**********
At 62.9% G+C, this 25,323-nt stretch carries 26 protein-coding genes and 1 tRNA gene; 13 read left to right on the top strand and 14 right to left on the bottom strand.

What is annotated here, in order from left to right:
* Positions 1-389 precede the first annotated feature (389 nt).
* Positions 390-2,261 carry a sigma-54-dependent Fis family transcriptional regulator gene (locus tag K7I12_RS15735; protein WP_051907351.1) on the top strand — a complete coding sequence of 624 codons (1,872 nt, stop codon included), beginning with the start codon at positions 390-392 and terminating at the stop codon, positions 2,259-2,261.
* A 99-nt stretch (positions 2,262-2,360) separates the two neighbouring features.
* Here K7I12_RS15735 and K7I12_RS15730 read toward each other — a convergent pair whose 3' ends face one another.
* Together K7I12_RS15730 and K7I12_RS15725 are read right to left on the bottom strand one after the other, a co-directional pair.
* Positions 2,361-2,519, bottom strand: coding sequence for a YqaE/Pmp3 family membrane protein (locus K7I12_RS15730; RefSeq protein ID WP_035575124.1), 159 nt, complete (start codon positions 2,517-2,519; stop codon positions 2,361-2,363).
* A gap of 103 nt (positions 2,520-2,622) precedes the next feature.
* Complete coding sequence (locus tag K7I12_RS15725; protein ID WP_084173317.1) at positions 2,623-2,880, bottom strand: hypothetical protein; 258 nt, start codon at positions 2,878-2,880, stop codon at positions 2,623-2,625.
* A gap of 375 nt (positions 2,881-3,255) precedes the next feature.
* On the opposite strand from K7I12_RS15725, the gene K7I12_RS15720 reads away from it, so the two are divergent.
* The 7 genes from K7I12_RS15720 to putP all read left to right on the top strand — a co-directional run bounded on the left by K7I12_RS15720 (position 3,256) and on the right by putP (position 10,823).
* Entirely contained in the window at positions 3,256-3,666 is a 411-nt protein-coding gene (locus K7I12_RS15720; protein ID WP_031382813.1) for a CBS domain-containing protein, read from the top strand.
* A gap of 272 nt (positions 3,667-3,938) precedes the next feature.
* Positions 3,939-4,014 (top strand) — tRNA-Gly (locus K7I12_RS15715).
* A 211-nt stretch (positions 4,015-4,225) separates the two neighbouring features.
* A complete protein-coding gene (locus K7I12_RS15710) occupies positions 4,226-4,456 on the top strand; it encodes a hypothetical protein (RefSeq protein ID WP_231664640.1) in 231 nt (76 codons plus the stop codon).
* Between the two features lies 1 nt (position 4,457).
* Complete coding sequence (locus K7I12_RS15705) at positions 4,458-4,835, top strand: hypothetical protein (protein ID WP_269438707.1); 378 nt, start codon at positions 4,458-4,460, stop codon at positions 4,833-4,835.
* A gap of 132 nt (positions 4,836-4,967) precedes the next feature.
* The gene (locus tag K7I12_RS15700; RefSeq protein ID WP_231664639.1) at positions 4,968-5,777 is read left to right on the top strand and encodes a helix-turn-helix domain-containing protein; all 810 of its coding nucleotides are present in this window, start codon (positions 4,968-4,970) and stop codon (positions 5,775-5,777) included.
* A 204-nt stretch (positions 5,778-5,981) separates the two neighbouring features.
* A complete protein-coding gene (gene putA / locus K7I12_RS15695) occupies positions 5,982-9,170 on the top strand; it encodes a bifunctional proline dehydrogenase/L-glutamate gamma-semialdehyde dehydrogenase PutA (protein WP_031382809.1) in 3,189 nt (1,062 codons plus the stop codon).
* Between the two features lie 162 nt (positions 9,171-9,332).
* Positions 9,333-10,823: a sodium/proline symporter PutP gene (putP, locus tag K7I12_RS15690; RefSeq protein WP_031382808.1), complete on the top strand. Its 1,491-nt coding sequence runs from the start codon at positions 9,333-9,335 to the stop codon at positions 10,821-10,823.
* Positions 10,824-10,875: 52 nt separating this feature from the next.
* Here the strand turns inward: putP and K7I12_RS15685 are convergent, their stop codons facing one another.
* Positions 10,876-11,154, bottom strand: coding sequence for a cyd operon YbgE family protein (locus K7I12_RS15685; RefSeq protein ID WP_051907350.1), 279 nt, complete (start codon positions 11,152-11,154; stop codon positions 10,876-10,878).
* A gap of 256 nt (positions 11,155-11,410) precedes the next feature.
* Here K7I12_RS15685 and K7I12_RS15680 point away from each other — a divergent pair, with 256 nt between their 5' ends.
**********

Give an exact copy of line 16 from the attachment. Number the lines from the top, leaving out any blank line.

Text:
* Positions 3,939-4,014 (top strand) — tRNA-Gly (locus K7I12_RS15715).